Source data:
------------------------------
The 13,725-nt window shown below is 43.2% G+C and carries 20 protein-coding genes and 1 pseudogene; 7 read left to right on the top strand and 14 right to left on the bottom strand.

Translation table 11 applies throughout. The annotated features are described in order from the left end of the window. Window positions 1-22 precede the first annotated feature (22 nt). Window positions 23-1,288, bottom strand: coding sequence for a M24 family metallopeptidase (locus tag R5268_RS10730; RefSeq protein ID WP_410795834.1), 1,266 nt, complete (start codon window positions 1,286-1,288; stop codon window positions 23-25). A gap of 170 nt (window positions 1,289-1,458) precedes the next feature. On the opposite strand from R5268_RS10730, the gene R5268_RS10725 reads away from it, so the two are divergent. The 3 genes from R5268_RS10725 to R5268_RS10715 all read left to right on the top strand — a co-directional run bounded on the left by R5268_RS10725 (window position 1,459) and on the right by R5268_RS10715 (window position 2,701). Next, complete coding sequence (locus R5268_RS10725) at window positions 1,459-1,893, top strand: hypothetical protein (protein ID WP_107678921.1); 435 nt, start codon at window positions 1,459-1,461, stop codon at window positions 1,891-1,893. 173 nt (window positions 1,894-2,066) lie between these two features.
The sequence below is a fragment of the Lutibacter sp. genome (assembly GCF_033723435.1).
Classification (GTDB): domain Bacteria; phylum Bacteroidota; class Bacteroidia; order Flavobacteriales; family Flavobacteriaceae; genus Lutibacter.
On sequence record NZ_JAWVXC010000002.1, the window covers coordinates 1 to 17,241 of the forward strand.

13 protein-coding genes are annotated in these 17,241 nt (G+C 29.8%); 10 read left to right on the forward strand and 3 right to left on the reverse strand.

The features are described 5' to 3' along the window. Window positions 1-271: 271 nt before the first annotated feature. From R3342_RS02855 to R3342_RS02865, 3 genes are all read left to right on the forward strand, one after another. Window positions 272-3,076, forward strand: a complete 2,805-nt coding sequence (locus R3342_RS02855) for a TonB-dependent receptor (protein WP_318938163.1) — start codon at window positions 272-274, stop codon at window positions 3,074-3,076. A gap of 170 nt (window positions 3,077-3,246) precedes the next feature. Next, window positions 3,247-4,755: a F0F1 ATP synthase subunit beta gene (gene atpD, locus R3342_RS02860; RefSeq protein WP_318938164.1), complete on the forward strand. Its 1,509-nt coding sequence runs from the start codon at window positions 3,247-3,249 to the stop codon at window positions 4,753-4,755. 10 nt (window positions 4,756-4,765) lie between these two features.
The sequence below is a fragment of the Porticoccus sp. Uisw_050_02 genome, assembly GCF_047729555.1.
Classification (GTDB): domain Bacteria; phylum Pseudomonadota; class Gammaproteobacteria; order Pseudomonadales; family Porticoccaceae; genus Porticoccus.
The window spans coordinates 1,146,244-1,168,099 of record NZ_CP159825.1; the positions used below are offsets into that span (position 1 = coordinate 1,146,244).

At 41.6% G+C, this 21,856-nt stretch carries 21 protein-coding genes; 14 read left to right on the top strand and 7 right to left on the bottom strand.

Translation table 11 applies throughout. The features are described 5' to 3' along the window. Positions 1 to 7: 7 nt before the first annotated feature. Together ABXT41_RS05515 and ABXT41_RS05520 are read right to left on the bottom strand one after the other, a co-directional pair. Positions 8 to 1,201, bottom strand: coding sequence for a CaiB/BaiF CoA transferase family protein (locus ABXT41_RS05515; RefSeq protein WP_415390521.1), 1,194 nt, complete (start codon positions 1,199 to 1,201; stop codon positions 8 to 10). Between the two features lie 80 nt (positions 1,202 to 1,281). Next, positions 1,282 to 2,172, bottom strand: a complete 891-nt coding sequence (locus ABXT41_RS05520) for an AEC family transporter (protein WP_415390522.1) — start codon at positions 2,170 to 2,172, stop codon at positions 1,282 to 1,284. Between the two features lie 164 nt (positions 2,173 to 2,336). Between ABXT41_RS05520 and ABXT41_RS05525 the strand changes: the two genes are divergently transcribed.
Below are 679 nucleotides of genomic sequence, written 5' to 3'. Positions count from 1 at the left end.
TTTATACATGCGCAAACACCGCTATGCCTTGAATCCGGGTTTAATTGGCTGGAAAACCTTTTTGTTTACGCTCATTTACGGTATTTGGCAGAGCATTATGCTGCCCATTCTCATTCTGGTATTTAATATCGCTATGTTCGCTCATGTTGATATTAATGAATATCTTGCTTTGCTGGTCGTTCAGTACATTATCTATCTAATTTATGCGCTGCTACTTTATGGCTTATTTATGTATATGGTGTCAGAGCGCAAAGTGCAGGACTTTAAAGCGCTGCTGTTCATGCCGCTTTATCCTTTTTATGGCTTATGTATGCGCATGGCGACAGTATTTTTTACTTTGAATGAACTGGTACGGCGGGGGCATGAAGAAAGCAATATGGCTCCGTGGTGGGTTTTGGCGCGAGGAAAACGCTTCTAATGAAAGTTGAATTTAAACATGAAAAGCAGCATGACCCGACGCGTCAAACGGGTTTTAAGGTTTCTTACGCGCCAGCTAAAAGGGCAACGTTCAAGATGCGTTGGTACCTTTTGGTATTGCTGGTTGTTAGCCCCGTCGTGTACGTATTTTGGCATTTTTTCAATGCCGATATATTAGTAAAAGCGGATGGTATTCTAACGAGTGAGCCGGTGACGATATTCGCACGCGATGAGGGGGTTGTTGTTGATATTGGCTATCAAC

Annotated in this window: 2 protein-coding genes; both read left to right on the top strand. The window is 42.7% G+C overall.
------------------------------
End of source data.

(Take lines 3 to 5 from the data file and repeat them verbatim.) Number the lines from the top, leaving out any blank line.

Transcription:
The sequence below is a fragment of the Lutibacter sp. genome (assembly GCF_033723435.1).
Classification (GTDB): domain Bacteria; phylum Bacteroidota; class Bacteroidia; order Flavobacteriales; family Flavobacteriaceae; genus Lutibacter.
On sequence record NZ_JAWVXC010000002.1, the window covers coordinates 1 to 17,241 of the forward strand.